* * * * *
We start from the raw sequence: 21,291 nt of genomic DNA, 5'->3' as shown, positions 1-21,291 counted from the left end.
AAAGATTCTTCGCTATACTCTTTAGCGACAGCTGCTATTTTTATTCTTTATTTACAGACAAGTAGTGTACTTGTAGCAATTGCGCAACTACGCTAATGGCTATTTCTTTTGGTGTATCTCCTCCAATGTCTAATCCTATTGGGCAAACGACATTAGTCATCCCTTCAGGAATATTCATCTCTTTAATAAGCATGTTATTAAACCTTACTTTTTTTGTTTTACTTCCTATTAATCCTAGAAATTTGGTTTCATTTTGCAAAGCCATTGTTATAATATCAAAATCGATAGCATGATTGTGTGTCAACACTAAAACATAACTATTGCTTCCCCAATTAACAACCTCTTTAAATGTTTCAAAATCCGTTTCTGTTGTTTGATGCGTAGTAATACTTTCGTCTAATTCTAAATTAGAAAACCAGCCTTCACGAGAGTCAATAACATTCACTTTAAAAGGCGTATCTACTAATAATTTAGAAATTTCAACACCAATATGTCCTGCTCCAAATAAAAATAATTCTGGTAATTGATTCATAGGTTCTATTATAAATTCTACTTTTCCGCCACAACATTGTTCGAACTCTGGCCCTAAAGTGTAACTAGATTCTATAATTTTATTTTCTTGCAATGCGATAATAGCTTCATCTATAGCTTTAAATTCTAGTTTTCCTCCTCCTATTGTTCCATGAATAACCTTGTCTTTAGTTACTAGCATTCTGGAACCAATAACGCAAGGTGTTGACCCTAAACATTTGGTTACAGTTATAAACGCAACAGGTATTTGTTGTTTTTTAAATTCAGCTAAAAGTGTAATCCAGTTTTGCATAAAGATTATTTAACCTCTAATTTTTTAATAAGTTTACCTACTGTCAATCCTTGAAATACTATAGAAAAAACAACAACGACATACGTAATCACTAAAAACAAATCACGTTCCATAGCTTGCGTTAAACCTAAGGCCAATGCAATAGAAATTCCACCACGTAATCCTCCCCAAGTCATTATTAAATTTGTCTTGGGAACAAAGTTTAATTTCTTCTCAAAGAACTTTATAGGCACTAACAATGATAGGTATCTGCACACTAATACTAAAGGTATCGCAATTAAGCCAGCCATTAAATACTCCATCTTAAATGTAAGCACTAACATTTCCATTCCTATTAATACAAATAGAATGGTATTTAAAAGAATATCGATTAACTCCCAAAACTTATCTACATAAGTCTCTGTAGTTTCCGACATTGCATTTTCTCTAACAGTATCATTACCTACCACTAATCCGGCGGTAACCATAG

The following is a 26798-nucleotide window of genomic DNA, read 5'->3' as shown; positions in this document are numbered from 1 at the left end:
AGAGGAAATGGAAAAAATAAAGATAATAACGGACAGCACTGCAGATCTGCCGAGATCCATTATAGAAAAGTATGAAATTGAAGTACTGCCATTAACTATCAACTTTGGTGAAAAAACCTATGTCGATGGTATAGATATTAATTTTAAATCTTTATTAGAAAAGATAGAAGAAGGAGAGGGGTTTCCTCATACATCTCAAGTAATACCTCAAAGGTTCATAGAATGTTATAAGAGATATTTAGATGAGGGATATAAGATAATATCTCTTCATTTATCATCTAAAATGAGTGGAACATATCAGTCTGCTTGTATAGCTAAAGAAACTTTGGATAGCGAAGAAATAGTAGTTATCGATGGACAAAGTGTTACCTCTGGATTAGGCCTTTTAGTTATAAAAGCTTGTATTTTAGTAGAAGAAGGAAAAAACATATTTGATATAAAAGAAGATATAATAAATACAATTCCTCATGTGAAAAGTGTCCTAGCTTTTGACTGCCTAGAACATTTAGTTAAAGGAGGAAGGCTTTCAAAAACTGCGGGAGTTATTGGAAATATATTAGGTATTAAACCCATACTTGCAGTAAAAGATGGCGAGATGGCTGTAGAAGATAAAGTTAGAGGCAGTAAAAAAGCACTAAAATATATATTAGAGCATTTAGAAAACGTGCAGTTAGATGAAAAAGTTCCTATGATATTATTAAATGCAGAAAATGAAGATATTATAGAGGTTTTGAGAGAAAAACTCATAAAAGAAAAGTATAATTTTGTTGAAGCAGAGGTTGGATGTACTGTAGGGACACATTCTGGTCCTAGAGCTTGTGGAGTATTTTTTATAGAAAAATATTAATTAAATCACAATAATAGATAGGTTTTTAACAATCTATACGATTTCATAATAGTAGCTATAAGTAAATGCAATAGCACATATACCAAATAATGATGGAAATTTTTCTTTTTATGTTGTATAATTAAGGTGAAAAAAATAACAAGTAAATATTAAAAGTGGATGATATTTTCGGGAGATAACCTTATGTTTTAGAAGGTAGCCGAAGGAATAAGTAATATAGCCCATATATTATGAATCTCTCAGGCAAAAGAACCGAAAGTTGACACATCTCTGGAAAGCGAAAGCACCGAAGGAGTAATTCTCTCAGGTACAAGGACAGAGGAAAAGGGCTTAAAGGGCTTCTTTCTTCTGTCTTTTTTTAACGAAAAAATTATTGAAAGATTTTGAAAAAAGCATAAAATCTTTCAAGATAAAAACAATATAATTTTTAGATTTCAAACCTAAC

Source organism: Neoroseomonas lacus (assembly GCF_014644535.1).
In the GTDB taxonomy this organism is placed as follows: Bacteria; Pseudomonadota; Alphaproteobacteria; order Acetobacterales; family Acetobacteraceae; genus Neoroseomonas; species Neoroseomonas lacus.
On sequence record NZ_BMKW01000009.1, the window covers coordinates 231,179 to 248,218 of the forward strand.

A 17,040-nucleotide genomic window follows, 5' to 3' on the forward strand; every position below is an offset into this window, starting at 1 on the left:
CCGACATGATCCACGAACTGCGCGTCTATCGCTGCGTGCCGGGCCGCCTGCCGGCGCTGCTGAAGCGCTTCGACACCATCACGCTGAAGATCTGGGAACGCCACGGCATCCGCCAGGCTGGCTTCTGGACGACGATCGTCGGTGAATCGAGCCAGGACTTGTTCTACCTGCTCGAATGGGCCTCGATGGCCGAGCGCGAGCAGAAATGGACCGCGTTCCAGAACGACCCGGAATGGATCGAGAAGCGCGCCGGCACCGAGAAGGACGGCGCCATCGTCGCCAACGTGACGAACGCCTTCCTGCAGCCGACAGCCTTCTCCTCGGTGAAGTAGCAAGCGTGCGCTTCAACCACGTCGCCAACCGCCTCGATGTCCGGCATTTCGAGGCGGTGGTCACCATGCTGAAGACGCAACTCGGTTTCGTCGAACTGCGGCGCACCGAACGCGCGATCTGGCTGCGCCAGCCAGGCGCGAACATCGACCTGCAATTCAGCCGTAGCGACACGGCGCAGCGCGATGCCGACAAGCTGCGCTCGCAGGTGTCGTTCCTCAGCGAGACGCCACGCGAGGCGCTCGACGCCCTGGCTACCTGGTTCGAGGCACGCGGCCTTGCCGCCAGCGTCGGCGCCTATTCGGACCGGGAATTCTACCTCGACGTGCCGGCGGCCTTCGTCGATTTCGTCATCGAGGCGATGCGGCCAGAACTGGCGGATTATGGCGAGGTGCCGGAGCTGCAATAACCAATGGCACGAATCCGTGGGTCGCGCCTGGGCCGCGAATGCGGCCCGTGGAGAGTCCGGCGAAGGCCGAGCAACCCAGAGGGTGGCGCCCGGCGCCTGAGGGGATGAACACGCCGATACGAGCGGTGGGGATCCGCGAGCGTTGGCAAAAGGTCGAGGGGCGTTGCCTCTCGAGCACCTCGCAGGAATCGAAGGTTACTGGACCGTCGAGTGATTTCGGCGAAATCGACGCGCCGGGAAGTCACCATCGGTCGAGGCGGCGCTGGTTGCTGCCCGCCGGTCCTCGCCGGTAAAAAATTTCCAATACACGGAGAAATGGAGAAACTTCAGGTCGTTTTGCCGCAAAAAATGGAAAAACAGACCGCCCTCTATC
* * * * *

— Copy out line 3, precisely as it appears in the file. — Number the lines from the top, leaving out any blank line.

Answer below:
The following is a 26798-nucleotide window of genomic DNA, read 5'->3' as shown; positions in this document are numbered from 1 at the left end: